Why I read it: I’ve had this on my TBR for ages and after finally reading Here Be Monsters in the Burning Up anthology, I decided to read it.
What it’s about: (from Goodreads) After the Iron Duke freed England from Horde control, he instantly became a national hero. Now Rhys Trahaearn has built a merchant empire on the power-and fear-of his name. And when a dead body is dropped from an airship onto his doorstep, bringing Detective Inspector Mina Wentworth into his dangerous world, he intends to make her his next possession.But when Mina uncovers the victim’s identity, she stumbles upon a conspiracy that threatens the lives of everyone in England. To save them, Mina and Rhys must race across zombie-infested wastelands and treacherous oceans-and Mina discovers the danger is not only to her countrymen, as she finds herself tempted to give up everything to the Iron Duke.
What worked for me (and what didn’t):
I’ve read very little Steampunk. I listened to Gail Carriger’s Soulless
(which I liked
) but I’ve been a bit reluctant to take the plunge after a bad experience with some paranormal history books a few years back. But, I’ve heard time and time again that this book is excellent and I did buy it so I decided to take the plunge and read. It did take me a bit of time to get into. It helped I think that I had some background of the concept of the Horde and the nanoagents and “mechanical flesh” from reading Here Be Monsters
so I can’t say it was any worldbuilding issues which kept me apart from the story at first. However, by about the 1/3 of the way in, things started to gel and by the halfway mark I was hooked. I’m not sure I can say anything particularly illuminating about why I found it difficult to get into – I just did.
At some point in the book, it struck me that Rhys and Mina are a bit (but not entirely) like Roarke and Eve Dallas. As I’m a fan of the in Death series this is a good thing. Rhys has a tortured past, is very wealthy, has scant care for the law and he always takes care of his own. Mina is a police officer and much of her self esteem is tied up in her badge. While she was well loved as a child (at least, I gather that under Horde rule that was the case – maybe I’m wrong and people didn’t feel love then?), she was the result of her mother being raped by one or more members of the Horde and this has caused significant trauma in her family.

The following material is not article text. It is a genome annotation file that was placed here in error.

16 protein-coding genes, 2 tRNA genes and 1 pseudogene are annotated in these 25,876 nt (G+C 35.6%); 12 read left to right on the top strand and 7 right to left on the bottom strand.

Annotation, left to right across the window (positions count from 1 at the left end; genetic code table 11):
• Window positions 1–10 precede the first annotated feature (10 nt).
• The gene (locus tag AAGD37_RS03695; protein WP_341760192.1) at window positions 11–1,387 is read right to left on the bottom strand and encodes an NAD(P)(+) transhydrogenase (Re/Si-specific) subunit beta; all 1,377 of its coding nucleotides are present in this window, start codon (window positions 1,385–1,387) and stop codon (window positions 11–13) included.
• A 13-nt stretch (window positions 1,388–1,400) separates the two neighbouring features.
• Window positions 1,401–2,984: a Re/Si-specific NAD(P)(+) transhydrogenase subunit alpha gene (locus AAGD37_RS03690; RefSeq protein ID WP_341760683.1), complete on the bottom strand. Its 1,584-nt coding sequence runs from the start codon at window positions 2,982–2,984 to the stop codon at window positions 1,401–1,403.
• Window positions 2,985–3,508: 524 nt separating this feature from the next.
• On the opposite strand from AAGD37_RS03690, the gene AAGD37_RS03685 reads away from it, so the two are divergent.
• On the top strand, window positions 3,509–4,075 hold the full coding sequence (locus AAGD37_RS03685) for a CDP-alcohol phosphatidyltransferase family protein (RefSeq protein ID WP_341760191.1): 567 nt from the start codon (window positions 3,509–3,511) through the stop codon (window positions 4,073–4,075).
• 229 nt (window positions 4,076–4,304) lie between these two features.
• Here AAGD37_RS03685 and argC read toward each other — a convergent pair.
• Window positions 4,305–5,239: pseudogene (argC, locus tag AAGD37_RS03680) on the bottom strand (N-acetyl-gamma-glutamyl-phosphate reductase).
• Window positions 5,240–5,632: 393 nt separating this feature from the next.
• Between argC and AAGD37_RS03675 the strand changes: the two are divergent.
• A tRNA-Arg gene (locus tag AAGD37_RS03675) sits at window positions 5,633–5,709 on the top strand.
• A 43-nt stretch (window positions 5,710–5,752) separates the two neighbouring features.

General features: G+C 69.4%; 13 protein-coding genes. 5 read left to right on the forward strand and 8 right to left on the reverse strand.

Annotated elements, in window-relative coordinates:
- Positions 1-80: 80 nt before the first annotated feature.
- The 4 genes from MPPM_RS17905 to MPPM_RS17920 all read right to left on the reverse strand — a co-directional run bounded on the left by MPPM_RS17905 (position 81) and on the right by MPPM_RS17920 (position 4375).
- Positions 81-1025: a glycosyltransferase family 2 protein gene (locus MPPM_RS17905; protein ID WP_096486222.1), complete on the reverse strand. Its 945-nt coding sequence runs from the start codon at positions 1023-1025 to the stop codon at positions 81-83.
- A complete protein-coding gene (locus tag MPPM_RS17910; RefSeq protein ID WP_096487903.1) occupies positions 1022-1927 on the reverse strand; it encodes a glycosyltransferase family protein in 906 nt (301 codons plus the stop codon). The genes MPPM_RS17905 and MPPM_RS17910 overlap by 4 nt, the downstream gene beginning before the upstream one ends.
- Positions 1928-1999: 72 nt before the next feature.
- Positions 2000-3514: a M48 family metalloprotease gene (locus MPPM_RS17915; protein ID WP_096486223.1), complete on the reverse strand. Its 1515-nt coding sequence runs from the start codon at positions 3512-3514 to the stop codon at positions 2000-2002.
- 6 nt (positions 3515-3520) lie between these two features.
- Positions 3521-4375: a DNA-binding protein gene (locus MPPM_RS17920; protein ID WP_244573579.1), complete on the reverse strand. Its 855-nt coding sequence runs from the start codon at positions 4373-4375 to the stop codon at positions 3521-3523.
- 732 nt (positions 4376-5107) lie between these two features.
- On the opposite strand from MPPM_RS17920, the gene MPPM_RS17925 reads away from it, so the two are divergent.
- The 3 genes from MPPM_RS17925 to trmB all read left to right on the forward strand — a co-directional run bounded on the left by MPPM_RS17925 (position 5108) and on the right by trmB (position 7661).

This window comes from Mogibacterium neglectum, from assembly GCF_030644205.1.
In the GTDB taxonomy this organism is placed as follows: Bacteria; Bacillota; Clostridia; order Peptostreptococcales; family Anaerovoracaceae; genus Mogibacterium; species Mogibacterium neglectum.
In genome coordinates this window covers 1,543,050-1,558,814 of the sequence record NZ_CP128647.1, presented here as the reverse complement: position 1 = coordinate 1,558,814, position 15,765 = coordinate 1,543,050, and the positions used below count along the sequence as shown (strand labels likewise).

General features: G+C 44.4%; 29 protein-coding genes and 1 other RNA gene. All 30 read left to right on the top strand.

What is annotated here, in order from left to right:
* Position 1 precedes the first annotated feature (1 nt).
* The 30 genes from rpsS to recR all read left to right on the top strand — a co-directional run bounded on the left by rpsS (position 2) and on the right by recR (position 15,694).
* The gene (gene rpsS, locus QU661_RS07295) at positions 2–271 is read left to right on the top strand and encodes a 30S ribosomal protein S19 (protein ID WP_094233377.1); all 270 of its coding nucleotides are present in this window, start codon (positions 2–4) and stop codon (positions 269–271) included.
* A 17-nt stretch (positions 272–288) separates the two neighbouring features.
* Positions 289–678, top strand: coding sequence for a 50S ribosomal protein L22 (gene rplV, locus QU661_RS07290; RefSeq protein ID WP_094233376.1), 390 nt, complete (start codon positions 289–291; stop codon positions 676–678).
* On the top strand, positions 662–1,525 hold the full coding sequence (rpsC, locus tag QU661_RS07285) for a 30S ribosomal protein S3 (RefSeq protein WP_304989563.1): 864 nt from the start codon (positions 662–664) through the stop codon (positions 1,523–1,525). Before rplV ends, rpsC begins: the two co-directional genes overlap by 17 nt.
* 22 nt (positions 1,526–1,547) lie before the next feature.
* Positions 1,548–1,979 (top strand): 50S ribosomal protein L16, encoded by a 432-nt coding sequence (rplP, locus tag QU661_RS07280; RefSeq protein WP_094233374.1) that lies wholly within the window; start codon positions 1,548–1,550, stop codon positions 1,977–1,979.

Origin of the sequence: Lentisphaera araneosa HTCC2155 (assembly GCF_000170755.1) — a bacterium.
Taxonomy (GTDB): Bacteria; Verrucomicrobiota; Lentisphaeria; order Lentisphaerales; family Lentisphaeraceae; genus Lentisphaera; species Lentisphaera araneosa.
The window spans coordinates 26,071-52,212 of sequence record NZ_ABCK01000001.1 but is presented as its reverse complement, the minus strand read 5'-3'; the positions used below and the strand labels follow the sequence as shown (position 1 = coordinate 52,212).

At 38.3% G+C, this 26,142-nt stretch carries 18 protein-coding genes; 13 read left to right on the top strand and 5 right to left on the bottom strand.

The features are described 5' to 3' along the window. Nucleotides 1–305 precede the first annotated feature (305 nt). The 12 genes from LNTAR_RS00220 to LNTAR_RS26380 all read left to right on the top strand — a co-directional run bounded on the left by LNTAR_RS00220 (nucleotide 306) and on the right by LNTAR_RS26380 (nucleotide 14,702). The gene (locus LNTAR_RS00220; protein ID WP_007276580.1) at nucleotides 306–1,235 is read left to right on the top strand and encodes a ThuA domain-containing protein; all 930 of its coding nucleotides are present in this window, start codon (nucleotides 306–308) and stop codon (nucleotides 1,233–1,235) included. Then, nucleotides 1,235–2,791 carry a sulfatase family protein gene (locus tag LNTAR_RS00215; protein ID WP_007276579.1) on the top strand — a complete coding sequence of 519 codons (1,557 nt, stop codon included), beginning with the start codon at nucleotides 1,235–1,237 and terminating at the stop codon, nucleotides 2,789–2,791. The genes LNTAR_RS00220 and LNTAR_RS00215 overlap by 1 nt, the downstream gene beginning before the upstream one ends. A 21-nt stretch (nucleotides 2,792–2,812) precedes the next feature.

Her half Horde (ie Asian) features stamp her as being part Horde and she is reviled wherever she goes. She fights hard for acceptance and finds that those who come to know her accept (and even love) her but she tries to stay under the radar mostly. Rhys cannot stay under the radar and as such, Mina knows she should avoid him.
I liked the way racism was an issue in the book and how seeing the individual rather than the stereotype can change hearts and minds but there has to be a lever of some sort (or regular positive proximity) to encourage people to be willing to look. At the same time, it wasn’t heavy handed social commentary – it was very much part of Mina’s story and not at all preachy.
I liked that Rhys struggled to express himself and didn’t have much time for courtesies and enjoyed Scarsdale’s role as his “social interpreter”. Because I spent time in Rhys’s head, I found myself forgiving him things which I might not otherwise have.
In the end, I was caught up in all the swash and buckle of the story and heat of Mina and Rhys’s attraction – Rhys does certainly have a way with the dirty talk. 🙂
There was one scene right near the end which glossed over some important events and that was a little disappointing – after all the build up I’d have liked to be present for the big explosion.
What else? Yasmeen, the Lady Corsair is a fascinating character, as is Archimedes Fox so I’m looking forward to reading Heart of Steel but I must say the one I want most to know more about is Scarsdale, the homosexual navigator with the unfailing sense of direction. There are some novellas coming out soon and I think at least one features Mina and hopefully Rhys so I’m looking forward to seeing how they’re getting on. Heart of Steel is on my TBR and I imagine I’ll be picking it up very soon.
For me, The Iron Duke had a bit of a slow start, but I ended up enjoying it very much.